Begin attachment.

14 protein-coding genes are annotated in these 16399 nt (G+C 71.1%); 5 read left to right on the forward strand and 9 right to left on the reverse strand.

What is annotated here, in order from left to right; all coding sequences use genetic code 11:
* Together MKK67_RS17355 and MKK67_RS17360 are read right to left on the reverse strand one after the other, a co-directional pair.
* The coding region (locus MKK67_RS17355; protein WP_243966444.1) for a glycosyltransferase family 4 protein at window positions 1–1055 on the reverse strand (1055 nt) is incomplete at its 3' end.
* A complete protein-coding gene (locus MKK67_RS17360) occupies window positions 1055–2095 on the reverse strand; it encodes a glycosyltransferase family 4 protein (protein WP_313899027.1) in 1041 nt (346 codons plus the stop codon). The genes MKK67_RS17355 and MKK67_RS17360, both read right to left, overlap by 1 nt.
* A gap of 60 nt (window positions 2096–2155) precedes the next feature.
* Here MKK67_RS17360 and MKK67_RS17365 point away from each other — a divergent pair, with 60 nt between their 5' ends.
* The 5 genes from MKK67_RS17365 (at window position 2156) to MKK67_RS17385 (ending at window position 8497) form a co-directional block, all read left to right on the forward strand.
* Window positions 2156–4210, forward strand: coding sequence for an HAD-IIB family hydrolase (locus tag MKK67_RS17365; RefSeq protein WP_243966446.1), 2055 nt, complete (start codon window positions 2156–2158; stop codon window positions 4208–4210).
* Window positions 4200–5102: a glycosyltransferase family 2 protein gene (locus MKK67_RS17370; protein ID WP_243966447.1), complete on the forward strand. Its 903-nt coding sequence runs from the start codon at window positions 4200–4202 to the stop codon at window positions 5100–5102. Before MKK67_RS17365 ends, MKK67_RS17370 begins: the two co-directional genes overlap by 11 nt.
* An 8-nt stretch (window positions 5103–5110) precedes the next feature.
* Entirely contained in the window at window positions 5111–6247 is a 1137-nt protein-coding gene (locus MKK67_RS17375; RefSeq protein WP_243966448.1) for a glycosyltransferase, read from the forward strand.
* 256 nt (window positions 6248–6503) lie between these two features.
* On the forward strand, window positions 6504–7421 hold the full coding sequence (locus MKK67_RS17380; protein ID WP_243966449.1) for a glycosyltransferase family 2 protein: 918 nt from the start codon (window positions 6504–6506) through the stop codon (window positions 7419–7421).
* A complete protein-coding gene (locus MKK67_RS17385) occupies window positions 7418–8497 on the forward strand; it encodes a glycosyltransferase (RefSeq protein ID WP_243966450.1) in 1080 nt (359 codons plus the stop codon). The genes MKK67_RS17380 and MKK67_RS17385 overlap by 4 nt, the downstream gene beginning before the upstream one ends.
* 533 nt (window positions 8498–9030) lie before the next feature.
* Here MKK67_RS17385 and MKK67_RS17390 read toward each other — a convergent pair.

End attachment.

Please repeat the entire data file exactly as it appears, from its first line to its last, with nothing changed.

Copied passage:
14 protein-coding genes are annotated in these 16399 nt (G+C 71.1%); 5 read left to right on the forward strand and 9 right to left on the reverse strand.

What is annotated here, in order from left to right; all coding sequences use genetic code 11:
* Together MKK67_RS17355 and MKK67_RS17360 are read right to left on the reverse strand one after the other, a co-directional pair.
* The coding region (locus MKK67_RS17355; protein WP_243966444.1) for a glycosyltransferase family 4 protein at window positions 1–1055 on the reverse strand (1055 nt) is incomplete at its 3' end.
* A complete protein-coding gene (locus MKK67_RS17360) occupies window positions 1055–2095 on the reverse strand; it encodes a glycosyltransferase family 4 protein (protein WP_313899027.1) in 1041 nt (346 codons plus the stop codon). The genes MKK67_RS17355 and MKK67_RS17360, both read right to left, overlap by 1 nt.
* A gap of 60 nt (window positions 2096–2155) precedes the next feature.
* Here MKK67_RS17360 and MKK67_RS17365 point away from each other — a divergent pair, with 60 nt between their 5' ends.
* The 5 genes from MKK67_RS17365 (at window position 2156) to MKK67_RS17385 (ending at window position 8497) form a co-directional block, all read left to right on the forward strand.
* Window positions 2156–4210, forward strand: coding sequence for an HAD-IIB family hydrolase (locus tag MKK67_RS17365; RefSeq protein WP_243966446.1), 2055 nt, complete (start codon window positions 2156–2158; stop codon window positions 4208–4210).
* Window positions 4200–5102: a glycosyltransferase family 2 protein gene (locus MKK67_RS17370; protein ID WP_243966447.1), complete on the forward strand. Its 903-nt coding sequence runs from the start codon at window positions 4200–4202 to the stop codon at window positions 5100–5102. Before MKK67_RS17365 ends, MKK67_RS17370 begins: the two co-directional genes overlap by 11 nt.
* An 8-nt stretch (window positions 5103–5110) precedes the next feature.
* Entirely contained in the window at window positions 5111–6247 is a 1137-nt protein-coding gene (locus MKK67_RS17375; RefSeq protein WP_243966448.1) for a glycosyltransferase, read from the forward strand.
* 256 nt (window positions 6248–6503) lie between these two features.
* On the forward strand, window positions 6504–7421 hold the full coding sequence (locus MKK67_RS17380; protein ID WP_243966449.1) for a glycosyltransferase family 2 protein: 918 nt from the start codon (window positions 6504–6506) through the stop codon (window positions 7419–7421).
* A complete protein-coding gene (locus MKK67_RS17385) occupies window positions 7418–8497 on the forward strand; it encodes a glycosyltransferase (RefSeq protein ID WP_243966450.1) in 1080 nt (359 codons plus the stop codon). The genes MKK67_RS17380 and MKK67_RS17385 overlap by 4 nt, the downstream gene beginning before the upstream one ends.
* 533 nt (window positions 8498–9030) lie before the next feature.
* Here MKK67_RS17385 and MKK67_RS17390 read toward each other — a convergent pair.